Beauty and the beast! The lady or the tiger! Kirsty Logan's The Rental Heart and Adam Roberts' Bête - two thought-provoking books about well... you'll see.
Kirsty Logan's The Rental Heart (2014) is a slim volume that packs a whale of a punch. Although the collection's 20 stories are all (to generalise wildly) on the theme of 'love', it captures a huge variety of emotional nuance: from heartbreak to resentment to loneliness to pure, unwatered desire.
Logan's style is deceptively ephemeral - the stories are often phrased like fairytales or delivered like children's stories, but they're neither: they're meaty, visceral and, on most occasions, utterly ruthless. Virtually all are genre-inflected: Logan captures twenty worlds where relationships are unbounded by the 'rules' - physical or otherwise.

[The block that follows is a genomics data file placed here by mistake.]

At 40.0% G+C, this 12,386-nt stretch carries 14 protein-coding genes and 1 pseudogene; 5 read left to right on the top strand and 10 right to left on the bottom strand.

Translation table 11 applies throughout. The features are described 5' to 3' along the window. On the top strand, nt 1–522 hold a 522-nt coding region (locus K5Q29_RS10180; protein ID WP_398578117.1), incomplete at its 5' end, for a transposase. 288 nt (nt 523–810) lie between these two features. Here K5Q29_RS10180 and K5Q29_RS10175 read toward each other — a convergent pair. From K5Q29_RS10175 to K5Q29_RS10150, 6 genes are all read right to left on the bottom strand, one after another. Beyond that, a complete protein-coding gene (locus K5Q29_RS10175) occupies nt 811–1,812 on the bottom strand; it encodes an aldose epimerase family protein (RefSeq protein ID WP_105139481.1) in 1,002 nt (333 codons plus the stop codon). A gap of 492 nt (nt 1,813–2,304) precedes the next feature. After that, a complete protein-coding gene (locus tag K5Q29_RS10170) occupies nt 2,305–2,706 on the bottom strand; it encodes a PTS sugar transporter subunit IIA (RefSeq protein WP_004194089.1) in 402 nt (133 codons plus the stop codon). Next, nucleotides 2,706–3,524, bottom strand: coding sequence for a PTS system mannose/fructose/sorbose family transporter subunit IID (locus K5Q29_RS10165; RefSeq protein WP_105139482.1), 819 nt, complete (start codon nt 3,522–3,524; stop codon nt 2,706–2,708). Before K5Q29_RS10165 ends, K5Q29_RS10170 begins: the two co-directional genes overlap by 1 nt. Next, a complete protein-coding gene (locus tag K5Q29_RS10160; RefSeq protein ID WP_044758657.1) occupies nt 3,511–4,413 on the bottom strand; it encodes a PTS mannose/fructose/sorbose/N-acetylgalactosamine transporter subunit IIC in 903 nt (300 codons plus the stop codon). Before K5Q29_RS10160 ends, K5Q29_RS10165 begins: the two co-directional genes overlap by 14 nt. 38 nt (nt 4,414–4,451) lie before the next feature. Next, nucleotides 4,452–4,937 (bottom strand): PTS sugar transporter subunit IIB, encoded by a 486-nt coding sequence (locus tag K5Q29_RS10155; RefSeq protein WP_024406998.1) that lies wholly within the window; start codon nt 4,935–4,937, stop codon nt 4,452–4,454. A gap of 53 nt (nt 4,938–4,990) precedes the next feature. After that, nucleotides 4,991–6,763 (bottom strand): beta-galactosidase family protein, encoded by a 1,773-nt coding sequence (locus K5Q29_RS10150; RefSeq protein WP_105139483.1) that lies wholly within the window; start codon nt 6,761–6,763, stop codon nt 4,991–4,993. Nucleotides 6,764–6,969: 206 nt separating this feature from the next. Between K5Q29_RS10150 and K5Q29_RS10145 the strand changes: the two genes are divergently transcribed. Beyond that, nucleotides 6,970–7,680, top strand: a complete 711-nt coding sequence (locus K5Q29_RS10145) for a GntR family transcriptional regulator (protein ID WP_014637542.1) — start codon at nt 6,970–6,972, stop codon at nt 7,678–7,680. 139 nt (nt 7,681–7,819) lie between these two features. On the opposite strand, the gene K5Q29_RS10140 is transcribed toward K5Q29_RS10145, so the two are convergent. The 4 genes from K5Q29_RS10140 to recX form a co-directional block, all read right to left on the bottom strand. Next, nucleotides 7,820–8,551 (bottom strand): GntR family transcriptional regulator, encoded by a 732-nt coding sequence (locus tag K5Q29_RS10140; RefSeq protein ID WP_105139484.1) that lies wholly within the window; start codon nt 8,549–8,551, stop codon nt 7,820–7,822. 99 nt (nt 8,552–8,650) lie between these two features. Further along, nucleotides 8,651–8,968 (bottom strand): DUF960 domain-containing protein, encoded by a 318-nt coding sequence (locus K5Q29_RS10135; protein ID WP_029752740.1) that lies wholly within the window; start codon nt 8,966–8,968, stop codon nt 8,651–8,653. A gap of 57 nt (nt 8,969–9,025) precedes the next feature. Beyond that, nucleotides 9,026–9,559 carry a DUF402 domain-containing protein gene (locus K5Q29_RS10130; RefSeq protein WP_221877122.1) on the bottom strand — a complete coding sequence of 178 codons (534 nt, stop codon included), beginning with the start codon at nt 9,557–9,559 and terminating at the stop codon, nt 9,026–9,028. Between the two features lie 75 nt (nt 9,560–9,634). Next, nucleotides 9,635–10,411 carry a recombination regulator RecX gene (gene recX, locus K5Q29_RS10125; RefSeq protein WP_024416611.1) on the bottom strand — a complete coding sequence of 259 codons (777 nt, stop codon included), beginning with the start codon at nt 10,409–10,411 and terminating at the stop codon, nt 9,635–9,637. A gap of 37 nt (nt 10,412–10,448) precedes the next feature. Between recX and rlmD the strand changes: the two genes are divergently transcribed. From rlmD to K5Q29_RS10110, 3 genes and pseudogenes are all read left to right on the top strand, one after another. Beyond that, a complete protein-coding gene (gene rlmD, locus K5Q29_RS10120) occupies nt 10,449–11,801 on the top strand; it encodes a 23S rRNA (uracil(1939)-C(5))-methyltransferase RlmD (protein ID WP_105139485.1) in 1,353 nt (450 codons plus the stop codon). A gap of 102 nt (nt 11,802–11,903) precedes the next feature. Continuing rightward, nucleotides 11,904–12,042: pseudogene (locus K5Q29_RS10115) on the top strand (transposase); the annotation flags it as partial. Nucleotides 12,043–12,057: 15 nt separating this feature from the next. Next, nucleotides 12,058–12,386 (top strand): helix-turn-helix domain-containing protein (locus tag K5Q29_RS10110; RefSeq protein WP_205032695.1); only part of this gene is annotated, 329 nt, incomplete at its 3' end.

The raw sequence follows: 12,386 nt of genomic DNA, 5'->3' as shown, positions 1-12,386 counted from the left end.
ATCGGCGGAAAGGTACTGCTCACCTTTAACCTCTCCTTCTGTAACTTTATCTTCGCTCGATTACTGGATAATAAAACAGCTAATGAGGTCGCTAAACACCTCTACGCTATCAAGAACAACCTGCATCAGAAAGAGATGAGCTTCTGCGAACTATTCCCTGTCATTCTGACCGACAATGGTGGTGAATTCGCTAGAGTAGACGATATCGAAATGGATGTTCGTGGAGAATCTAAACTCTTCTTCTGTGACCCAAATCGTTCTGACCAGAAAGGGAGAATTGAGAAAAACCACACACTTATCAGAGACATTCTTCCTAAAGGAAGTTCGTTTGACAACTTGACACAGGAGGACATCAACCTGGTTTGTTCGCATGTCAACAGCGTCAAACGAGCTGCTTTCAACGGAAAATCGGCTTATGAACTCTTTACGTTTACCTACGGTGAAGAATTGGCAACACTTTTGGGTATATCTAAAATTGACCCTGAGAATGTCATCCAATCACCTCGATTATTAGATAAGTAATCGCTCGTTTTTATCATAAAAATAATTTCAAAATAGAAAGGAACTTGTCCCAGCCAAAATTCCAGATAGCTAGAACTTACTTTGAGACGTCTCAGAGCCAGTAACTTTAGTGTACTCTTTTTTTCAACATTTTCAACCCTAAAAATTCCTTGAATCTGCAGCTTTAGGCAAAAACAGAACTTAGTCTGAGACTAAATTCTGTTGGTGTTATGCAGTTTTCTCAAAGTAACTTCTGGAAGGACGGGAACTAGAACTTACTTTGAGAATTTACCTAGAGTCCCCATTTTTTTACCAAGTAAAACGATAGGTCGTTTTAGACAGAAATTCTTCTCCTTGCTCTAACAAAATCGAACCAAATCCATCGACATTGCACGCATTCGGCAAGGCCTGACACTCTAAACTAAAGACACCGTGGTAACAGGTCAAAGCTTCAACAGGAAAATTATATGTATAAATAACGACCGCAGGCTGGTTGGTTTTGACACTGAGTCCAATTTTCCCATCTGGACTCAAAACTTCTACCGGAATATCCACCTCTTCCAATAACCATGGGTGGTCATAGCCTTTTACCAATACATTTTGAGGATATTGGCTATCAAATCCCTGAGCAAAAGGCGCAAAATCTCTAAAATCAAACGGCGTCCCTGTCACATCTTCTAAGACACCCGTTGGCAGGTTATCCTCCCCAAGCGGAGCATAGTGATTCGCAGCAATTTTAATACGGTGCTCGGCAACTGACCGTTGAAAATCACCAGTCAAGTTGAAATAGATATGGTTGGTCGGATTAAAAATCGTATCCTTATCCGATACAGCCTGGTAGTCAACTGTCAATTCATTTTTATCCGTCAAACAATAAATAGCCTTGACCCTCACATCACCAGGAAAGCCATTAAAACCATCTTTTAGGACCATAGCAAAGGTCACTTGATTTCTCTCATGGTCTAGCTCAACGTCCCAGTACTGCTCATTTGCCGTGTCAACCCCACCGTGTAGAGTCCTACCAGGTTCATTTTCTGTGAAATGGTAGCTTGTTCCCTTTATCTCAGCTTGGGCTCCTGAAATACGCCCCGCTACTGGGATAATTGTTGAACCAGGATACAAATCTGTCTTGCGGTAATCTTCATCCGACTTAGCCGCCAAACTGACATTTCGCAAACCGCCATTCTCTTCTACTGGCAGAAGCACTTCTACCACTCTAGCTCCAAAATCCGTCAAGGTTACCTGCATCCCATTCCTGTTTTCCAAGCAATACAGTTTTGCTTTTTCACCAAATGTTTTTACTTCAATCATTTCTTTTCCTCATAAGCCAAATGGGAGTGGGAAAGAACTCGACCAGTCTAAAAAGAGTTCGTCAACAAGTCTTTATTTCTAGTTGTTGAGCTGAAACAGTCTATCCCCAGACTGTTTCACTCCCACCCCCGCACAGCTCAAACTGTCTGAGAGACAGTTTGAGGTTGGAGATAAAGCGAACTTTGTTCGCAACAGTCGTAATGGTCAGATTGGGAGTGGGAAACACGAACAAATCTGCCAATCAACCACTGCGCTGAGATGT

One of my personal favourites include "Underskirts", the story of a beautiful countess who hand-picks peasant girls to become her lovers. Told from a dozen different points of view, the tale is alternately horrifying and uplifting - is the countess the saviour or the villainess of the piece? The story spirals in closer and closer, with every perspective adding something new to the mix.
Another, "The Broken West", is less ambiguously forlorn. Two brothers search for their missing father - in the most heart-breaking of ways. Their own lives degenerate into a haze of self-destructive sex and alcohol, as their (impossible) quest takes its toll. As with "Underskirts", "The Broken West" describes the lingering impact of a single person's actions - a domino effect of broken lives.